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The literate generation that just won’t read

Wednesday September 11 2019

bookshop

KDS bookshop in Nyeri. The displacement of bookshops by the gadgetry of modern life means the reading for fun, for knowledge, and for heuristic purposes, is dying. PHOTO | FILE | NATION MEDIA GROUP 

WYCLIFFE OSABWA
By WYCLIFFE OSABWA
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Kenya joined the world in celebrating the International Literacy Day, an annual event held on eighth of September since 1966. This year’s theme was Literacy and Multilingualism.

For starters, the United Nations defines literacy as ‘the ability to read and write, with understanding, a short, simple statement about one’s everyday life’. Notably, such ability is not tied to any language.

ALITERACY

With such a low threshold, literacy levels in most countries are above half their populations. For instance, in 2014, the UNESCO Institute for Statistics pegged the youth literacy level in Sub-Saharan Africa at 70 per cent. Kenyan youth were at 82per cent.

Whereas the stated statistics represent the most basic form of literacy, at least from the UN definition of the concept, they paint a picture of hope towards higher forms of literacy such as writing and manipulation of numerals. And such must be sought after, for they lay the ground for the education of the masses and subsequent life-long learning. The UN extols literacy owing to its instrumentality in eradication of poverty and inequalities.

Against all these, there is hue and cry over a generation that is literate but just won’t read. Ideally, it is a generation that has surpassed basic literacy levels, most of it being in high school and college; a generation that finds no interest in reading content that relates to its areas of study, or even general knowledge, despite their unparalleled ability to do so. This apathy towards reading has been christened ‘aliteracy’, and is growing by the day.

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Many reasons have been advanced to explain aliteracy. Top on the list has been the motive for reading. Ideally, many students read for examination. Such readership is narrowly confined within the syllabus or course outline as provided for in high schools and colleges respectively.

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Here, reading ends as soon as summative tests are done. Whereas some may be lucky to pass the tests, they cannot be considered as intellectually excellent since they lived such a narrow academic life. Having read so little, they are starved of knowledge around their field; knowledge that would have contributed towards awakening the creative potential that lies within. Zombies they become.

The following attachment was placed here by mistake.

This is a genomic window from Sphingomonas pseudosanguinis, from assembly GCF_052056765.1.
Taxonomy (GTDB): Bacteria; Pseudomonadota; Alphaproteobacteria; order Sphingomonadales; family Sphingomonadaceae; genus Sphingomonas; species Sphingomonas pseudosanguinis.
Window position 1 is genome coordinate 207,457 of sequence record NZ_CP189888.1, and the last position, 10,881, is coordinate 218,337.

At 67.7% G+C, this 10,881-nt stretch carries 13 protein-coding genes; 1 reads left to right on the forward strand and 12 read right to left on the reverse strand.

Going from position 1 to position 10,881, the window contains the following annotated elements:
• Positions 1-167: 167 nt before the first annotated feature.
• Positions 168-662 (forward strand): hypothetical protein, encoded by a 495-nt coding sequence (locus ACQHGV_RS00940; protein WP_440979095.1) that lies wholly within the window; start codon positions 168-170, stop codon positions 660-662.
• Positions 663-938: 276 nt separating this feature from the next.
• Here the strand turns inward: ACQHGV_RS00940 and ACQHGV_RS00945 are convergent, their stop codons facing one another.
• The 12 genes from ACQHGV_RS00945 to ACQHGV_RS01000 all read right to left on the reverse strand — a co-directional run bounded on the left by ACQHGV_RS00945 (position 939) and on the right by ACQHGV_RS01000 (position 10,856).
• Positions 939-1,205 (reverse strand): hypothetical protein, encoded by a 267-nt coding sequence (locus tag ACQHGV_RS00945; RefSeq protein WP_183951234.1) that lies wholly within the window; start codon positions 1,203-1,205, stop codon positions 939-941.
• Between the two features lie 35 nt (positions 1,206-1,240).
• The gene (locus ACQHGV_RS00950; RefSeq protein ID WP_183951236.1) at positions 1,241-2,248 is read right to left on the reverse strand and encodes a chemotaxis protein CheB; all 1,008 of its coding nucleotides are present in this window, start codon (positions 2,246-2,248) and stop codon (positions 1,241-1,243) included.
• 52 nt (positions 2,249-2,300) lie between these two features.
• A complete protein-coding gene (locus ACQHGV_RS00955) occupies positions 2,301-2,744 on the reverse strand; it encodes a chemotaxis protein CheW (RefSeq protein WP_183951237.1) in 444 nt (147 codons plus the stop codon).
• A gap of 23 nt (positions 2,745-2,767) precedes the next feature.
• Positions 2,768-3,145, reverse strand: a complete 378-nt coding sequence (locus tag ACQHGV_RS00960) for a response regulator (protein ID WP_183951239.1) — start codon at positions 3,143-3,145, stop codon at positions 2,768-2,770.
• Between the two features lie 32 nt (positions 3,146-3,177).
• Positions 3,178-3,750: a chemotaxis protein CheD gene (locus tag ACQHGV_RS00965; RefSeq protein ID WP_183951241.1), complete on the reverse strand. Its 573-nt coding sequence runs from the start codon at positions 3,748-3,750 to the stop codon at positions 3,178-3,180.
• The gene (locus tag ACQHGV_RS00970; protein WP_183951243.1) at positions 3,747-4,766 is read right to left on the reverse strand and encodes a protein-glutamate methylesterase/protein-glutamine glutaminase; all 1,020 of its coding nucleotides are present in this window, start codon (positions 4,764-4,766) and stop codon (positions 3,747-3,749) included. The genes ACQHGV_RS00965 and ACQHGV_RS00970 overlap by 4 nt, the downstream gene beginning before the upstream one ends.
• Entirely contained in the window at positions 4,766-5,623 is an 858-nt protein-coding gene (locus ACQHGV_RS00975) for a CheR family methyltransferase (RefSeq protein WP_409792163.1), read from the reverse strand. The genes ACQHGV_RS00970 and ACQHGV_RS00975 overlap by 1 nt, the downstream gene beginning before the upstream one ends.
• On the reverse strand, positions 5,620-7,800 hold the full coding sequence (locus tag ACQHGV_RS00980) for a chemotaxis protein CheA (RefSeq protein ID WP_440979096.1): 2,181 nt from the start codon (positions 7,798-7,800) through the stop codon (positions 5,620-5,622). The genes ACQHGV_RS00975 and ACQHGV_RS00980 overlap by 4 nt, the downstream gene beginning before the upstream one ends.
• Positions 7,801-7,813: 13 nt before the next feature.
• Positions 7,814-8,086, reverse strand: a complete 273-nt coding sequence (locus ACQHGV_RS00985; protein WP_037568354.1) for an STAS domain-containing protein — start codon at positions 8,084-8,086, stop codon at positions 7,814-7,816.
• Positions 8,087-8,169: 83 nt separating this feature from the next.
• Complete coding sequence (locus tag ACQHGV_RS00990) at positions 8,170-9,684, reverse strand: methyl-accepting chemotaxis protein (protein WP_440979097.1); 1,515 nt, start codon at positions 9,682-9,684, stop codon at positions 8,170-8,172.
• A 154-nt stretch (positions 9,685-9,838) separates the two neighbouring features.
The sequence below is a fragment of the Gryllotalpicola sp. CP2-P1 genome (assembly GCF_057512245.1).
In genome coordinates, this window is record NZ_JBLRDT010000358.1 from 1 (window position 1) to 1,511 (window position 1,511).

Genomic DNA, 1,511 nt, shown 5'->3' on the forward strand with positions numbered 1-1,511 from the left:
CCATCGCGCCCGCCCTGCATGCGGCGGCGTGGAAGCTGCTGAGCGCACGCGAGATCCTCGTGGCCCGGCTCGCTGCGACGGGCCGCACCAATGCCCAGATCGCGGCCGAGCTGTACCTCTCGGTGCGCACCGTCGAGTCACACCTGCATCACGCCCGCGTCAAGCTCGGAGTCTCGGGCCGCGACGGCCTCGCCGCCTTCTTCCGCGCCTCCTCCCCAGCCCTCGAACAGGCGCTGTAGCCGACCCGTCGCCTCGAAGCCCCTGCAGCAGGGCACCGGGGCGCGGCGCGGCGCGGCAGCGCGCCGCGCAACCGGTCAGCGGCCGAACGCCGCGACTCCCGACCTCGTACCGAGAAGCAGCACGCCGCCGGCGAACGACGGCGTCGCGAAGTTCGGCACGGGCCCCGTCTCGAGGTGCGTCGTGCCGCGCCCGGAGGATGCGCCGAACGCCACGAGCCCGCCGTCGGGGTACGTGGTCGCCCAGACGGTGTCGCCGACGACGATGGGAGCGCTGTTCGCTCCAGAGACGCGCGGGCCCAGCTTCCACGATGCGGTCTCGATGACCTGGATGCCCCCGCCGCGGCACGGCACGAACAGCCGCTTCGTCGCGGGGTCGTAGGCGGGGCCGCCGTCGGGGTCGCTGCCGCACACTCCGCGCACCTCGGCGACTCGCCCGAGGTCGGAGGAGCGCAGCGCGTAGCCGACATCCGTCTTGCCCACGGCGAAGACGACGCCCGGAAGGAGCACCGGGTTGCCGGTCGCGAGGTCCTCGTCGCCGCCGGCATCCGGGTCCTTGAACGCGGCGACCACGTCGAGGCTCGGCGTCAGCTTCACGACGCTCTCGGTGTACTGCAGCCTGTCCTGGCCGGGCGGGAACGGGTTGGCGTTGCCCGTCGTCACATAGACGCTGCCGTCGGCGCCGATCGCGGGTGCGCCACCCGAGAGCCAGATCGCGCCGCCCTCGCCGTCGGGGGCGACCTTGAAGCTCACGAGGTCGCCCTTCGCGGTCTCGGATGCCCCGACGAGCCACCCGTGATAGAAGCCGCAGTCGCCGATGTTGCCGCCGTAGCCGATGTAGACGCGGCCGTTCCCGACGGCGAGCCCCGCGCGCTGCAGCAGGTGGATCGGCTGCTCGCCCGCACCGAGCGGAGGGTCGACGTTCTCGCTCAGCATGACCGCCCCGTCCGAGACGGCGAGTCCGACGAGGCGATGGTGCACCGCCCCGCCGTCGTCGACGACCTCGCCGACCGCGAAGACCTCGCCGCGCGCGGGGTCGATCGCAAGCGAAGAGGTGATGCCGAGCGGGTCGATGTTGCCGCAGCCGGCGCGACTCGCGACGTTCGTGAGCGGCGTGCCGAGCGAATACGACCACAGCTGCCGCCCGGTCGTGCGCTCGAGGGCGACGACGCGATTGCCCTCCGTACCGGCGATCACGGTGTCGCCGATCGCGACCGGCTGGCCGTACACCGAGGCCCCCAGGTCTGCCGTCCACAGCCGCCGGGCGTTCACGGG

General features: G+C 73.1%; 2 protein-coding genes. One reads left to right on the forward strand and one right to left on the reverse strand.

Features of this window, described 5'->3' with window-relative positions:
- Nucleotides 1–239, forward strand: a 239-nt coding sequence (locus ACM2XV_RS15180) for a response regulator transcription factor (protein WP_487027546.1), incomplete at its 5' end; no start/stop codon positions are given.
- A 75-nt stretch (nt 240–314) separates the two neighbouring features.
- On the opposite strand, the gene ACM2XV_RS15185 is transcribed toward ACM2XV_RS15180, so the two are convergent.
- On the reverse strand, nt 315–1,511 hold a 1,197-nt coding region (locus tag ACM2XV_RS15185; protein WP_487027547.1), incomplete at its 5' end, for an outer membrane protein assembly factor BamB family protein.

In as much as we talk about aliteracy, some scholars hold different views. For instance, Monica Urban – an assistant professor at the College of Sequoias, California – comes to the defense of the so-called Generation Z (those born within 1995 – 2015) concerning their apathy towards reading. For her, it is not fair to quickly judge the current generation of students. She attributes their change of heart to non-academic issues that get into their way, making them abscond classes and leave their assignments undone. These include mental crises that arise from their socio-economic backgrounds, and modern technological solutions such as social media. The scholar roots for the need to redefine ‘reading’ so that we capture all the content consumed by these youngsters outside the conventional readership of books. These include podcasts and self-improvement books.

DISTRACTIONS

Going forward, we may want to rethink about what attracts the youth to read particular materials while shunning others; what motivates students to go read beyond that which they have listened to in their respective classrooms, or just get disinterested altogether. Instructively, social media has a way of presenting material therein. Brevity, precision, illustration and colour are just but part of the allure. Who wants to read boring, monotonously designed text when there abound thrilling alternatives? Can we rightfully blame generations X, Y and Z for being glued to social media and other electronic forms such as the television? Clearly, millennials and previous generations could afford to settle down and read since they had less luxurious distractions. The current generation has a task of resisting these distractions so as to read. We thus must repackage the reading materials so that they reflect some of the alluring characteristics of the supposed distractors, if we still want our children to read. Tutors may need to present their materials in creative ways that will kindle the learners’ curiosity for further reading. In short, we should shun whining over aliteracy, and proceed to give students new reasons to go back to reading.

Mr Osabwa is a lecturer at Alupe University College, Busia. [email protected]

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